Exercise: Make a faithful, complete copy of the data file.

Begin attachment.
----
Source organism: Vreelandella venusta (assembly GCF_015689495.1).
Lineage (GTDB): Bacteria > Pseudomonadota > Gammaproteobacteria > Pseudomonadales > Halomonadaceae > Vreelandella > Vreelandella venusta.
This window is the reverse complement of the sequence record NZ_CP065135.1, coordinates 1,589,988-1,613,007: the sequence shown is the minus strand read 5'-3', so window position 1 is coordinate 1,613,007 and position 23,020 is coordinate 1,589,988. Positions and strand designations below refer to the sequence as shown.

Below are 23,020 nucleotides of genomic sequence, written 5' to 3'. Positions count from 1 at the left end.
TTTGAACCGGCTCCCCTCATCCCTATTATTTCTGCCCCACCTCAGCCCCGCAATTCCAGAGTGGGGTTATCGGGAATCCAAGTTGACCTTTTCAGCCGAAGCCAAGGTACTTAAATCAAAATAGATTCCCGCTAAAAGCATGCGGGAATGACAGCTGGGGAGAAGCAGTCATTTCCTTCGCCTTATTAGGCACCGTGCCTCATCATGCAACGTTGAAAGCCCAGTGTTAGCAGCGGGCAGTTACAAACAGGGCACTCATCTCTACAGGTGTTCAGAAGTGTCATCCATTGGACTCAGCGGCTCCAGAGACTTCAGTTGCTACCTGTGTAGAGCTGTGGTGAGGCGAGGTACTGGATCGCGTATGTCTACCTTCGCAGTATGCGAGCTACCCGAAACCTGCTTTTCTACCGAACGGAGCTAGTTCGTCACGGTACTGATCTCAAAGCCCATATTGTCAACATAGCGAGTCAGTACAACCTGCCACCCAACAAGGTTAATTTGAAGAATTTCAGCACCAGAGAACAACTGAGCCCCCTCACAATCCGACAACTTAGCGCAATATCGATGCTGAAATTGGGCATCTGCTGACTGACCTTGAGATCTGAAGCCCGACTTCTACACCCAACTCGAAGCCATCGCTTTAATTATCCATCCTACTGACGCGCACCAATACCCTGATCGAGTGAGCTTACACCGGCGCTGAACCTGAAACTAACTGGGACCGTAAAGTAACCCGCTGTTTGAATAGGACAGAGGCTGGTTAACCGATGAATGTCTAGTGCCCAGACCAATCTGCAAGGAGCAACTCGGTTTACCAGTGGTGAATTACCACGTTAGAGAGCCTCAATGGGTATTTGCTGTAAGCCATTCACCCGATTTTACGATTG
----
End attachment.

Source organism: Vreelandella venusta (assembly GCF_015689495.1).
Lineage (GTDB): Bacteria > Pseudomonadota > Gammaproteobacteria > Pseudomonadales > Halomonadaceae > Vreelandella > Vreelandella venusta.
This window is the reverse complement of the sequence record NZ_CP065135.1, coordinates 1,589,988-1,613,007: the sequence shown is the minus strand read 5'-3', so window position 1 is coordinate 1,613,007 and position 23,020 is coordinate 1,589,988. Positions and strand designations below refer to the sequence as shown.

Below are 23,020 nucleotides of genomic sequence, written 5' to 3'. Positions count from 1 at the left end.
TTTGAACCGGCTCCCCTCATCCCTATTATTTCTGCCCCACCTCAGCCCCGCAATTCCAGAGTGGGGTTATCGGGAATCCAAGTTGACCTTTTCAGCCGAAGCCAAGGTACTTAAATCAAAATAGATTCCCGCTAAAAGCATGCGGGAATGACAGCTGGGGAGAAGCAGTCATTTCCTTCGCCTTATTAGGCACCGTGCCTCATCATGCAACGTTGAAAGCCCAGTGTTAGCAGCGGGCAGTTACAAACAGGGCACTCATCTCTACAGGTGTTCAGAAGTGTCATCCATTGGACTCAGCGGCTCCAGAGACTTCAGTTGCTACCTGTGTAGAGCTGTGGTGAGGCGAGGTACTGGATCGCGTATGTCTACCTTCGCAGTATGCGAGCTACCCGAAACCTGCTTTTCTACCGAACGGAGCTAGTTCGTCACGGTACTGATCTCAAAGCCCATATTGTCAACATAGCGAGTCAGTACAACCTGCCACCCAACAAGGTTAATTTGAAGAATTTCAGCACCAGAGAACAACTGAGCCCCCTCACAATCCGACAACTTAGCGCAATATCGATGCTGAAATTGGGCATCTGCTGACTGACCTTGAGATCTGAAGCCCGACTTCTACACCCAACTCGAAGCCATCGCTTTAATTATCCATCCTACTGACGCGCACCAATACCCTGATCGAGTGAGCTTACACCGGCGCTGAACCTGAAACTAACTGGGACCGTAAAGTAACCCGCTGTTTGAATAGGACAGAGGCTGGTTAACCGATGAATGTCTAGTGCCCAGACCAATCTGCAAGGAGCAACTCGGTTTACCAGTGGTGAATTACCACGTTAGAGAGCCTCAATGGGTATTTGCTGTAAGCCATTCACCCGATTTTACGATTG